The 3D printing industry is growing at a fast pace. However, the stock price performance of Stratasys (NASDAQ:SSYS) has been weak this year, with shares declining 20%. But, Stratasys' performance has been better than rival 3D Systems (NYSE:DDD), which has been languishing with a stock price drop of 41%. Moreover, Stratasys' financial performance has been better than 3D Systems'.
In the first quarter, Stratasys reported revenue of $151.2 million, up 53.9% from the year-ago quarter and exceeding the consensus estimate of $144 million. However, EPS was $0.30, less than the consensus estimate of $0.33. The company's gross margins increased 213 basis points to 60.9% as compared to 59% for the same quarter last year. In comparison, 3D Systems' bottom line had dropped as much as 17% last quarter, while revenue growth was slower at 44.7%.
Looking ahead, Stratasys should continue doing well as it has a solid position in the industrial 3-D printing segment. While the company focuses on the industrial 3-D printing market, other companies are aiming for the consumer market, which is yet to adopt this technology. The company, in the first quarter, announced its new systems, namely Objet500 and Connex3, Color Multi-material 3D printer. This is the first and only 3D printer to combine color and multi-material 3D and features a unique triple jet technology that allows the user to combine color with various combinations of flexibility and transparency.
The high-end printers of Stratasys range from Fortus 250mc to Fortus 900mc, with each being different from one another only in terms of size of the output and the number of input materials. While Fortus 400mc costs around $185,000, Fortus 900mc is around $750,000. The company shipped 8,802 units of 3D printers last quarter, taking the total toll of sold units to 84,620.
The earlier successful Stratasys-Objet merger resulted in strong revenue growth. The acquisition of MakerBot, a company already leading globally in the 3D printing industry, has helped Stratasys achieve good results. MakerBot earned Stratasys a market share in the consumer segment, also adding to the company's profitability, which will prove to be beneficial for its long-term growth.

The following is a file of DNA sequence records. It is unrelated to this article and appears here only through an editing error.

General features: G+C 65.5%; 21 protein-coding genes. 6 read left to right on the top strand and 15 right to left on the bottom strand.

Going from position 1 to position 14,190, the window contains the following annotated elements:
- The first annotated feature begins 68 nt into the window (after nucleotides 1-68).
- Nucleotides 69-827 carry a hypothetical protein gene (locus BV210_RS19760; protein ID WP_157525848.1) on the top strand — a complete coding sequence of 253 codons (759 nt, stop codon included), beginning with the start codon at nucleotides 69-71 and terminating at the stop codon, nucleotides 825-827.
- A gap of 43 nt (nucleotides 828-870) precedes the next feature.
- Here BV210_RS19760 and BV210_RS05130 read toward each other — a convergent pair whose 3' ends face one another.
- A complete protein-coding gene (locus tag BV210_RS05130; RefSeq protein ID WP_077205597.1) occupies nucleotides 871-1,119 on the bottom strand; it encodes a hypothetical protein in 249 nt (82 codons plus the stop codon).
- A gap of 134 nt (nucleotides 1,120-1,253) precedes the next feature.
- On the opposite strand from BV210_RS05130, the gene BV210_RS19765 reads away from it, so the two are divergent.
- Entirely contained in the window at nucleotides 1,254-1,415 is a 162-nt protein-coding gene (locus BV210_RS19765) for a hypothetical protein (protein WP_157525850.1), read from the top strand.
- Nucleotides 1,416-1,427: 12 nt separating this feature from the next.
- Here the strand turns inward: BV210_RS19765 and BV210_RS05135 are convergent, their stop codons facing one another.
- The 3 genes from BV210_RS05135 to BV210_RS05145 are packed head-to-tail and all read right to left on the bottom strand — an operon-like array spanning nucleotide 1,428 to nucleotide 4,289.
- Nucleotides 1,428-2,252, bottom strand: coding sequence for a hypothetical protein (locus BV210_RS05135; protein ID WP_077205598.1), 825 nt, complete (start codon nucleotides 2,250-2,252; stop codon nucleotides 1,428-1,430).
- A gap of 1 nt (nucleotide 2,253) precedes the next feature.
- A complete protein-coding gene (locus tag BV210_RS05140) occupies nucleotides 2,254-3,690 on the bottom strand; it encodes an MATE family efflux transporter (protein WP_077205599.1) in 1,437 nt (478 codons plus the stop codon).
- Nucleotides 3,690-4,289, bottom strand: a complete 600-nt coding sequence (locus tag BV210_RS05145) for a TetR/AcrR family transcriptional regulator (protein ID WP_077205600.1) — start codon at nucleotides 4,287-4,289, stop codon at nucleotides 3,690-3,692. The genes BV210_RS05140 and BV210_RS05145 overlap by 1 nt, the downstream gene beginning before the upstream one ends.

The MakerBot platform includes three new fifth generation MakerBot replicator 3D printers -- the MakerBot Replicator Desktop 3D printer, MakerBot Replicator Mini Compact 3D printer, and MakerBot Replicator Z18 3D printer. The MakerBot Replicator Mini won the CES 2014 Editors' Choice Award from Popular Mechanics, the CES 2014 Best in Show award by Digital Trends and ZDNet and was named the Best of CES 2014.
Stratasys has also acquired two major private companies -- Solid Concepts and Harvest Technologies. The acquisition of Solid Concepts and Harvest Technologies goes with the company's strategy of acquiring leading companies to achieve its goal of continued leadership in areas where it operates.
While Solid Concepts will help Stratasys with its knowledge of manufacturing and focus in medical and aerospace, Harvest Technologies has experience in power production, along with material and system knowhow. The collaboration of Solid Concepts and Harvest Technologies with RedEye will increase opportunities for Stratasys in selling systems and services across the company's large customer base.
Stratasys has also acquired some assets of Interfacial Solutions. This acquisition is expected to accomplish three objectives for Stratasys -- strengthening the material R&D skills and bandwidth, helping the company become vertically integrated in material development and manufacturing, and increasing material production space and capacity.
Better than 3D Systems
Stratasys has done a better job of integrating its mergers and acquisitions into its core business than 3D Systems and this is the primary reason why it has a better business model. Stratasys' acquisition of MakerBot has broadly enhanced its business in the consumer segment. Stratasys has been a dominant force in the industrial segment of 3D printing. However, it has lagged in the consumer segment.
However, the acquisition of MakerBot brought it right back into the game. 3D Systems, on the other hand, has acquired numerous companies, and the company will definitely struggle to integrate these acquisitions into its core business.
Moreover, nearly 50% of M&As tend to fail, which means that the chances that many of 3D Systems' 40+ acquisitions will fail are high. The high number of acquisitions is the primary reason why 3D Systems has been reporting weak profits for the past two quarters. The company claims that it is investing money in order to reap rewards in the future. However, if even half of these acquisitions fail (which is highly likely), 3D Systems will lose a lot of money and lose investors' confidence.
In addition, the industrial segment of 3D printing has a much larger potential than the consumer segment, and as things stand, Stratasys is all set to benefit from it. It already has a market share of 54%, as compared to 3D Systems' 20%, and Stratasys is investing in R&D to make better products and add to its wide list of industrial clients.
Evidently, Stratasys is making some solid moves in the 3D printing market. In fact, it is even better than 3D Systems in terms of growth and because it focuses on the industrial market. Its performance on the stock market has been better than 3D Systems, while Stratasys' acquisition strategy is also sound. So, investors should consider investing in Stratasys instead of 3D Systems.
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